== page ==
mayfieldpark15Looking up, I wondered if those were the leaves or if it was a fungus that had killed the real leaves.

mayfieldpark16Another mystery.

mayfieldpark17This tree looks like it’s growing out of a rock, but it must be connected to the tree on the left.

mayfieldpark18This city park was a residence at one time.  The whole neighborhood is on the edge of Lake Austin.  This property seems to back up to an inlet of the lake.

mayfieldpark19Coming out of the wooded area, this stand of yuccas are in full bloom.  The ones further north are not even close to blooming yet.  What a difference a few degrees of latitude make.

mayfieldpark20A big area of native wildflowers beside the yuccas.

mayfieldpark21A bed next to the parking lot that also contains native plants.

On my next post, I’ll show the area inside the yard of the house area.

“Beautiful young people are accidents of nature, but beautiful old people are works of art.”  Eleanor Roosevelt

Arid Land

Just when I start feeling that our area is the most bone-dry place in the world, we travel to West Texas to visit my mother.  Now I realize rationally that there are much more barren spots on this planet, but living without rain is a challenge, especially if one loves flowers.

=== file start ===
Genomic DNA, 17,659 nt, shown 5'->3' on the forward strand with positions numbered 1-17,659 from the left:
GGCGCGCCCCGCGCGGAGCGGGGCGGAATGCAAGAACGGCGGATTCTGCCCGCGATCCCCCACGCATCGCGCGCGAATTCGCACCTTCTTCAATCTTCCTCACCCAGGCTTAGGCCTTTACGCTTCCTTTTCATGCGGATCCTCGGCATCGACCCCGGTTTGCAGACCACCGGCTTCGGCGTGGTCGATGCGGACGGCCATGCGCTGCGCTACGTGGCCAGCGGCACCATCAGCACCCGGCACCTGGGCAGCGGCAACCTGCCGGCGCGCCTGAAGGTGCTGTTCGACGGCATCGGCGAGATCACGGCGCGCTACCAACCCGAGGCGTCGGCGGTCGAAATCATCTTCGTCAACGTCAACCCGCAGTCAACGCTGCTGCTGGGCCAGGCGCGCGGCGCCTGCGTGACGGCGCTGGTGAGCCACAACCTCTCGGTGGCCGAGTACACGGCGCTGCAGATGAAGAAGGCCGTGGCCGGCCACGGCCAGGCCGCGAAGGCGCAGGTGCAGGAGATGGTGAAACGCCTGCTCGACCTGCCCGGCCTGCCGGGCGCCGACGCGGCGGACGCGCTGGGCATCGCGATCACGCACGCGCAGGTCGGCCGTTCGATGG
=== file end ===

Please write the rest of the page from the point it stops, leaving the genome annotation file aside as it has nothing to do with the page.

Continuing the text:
Let’s forget the fact that we’ve lived a great deal of our lives in this environment and that we could possibly move.  But our family is near by, and this is home.  Occasionally, I just need to vent and dream about that perfect climate.

snyder4The town of Snyder is really desolate.  They have been on water rationing for so long that most people have given up trying to have grass or flowers.  As we were leaving town, I spotted this yard.  Cactus does have a beauty all its own.

In the background to the right is a century plant.  Although I don’t know the correct names of most cactus, I think the one in the foreground is a type of Chollo.

snyder6There is definitely a trend in Texas to use native plants that are drought tolerant.  Necessity dictates this.

snyder5snyder3This looks like another type of Chollo with the stubs (pedicels?) of the last year’s blooms.  Cactus flowers are truly beautiful in  the spring.

SnyderAnother reliable Texas native is the Redbud tree.  Their spring color is a welcome sight.  Thankfully, they don’t seem to need much water.

snyder2As the climate here is becoming drier, we must embrace the environmentally friendly natives.  And “that’s a good thing” to quote Martha Stewart.

“I can quit eating chocolate anytime I want.  But I’m not a quitter.”  unknown

 

 

Ah, Spring

What a gorgeous day on the first day of spring.  It’s a calm day with no wind, a nice temperature in the high 60′s, clear skies, and a bright sun.   Now, if it would rain soon, it would be perfect.

pear2Last Friday we drove to Fredericksburg with the goal of enjoying a warm day and seeing some greenery and maybe even flowers.  Unfortunately, it was just as cold there as here with a sharp wind.

The only thing we saw in bloom were Bradford Pear trees.

pearBut they were a beautiful sight.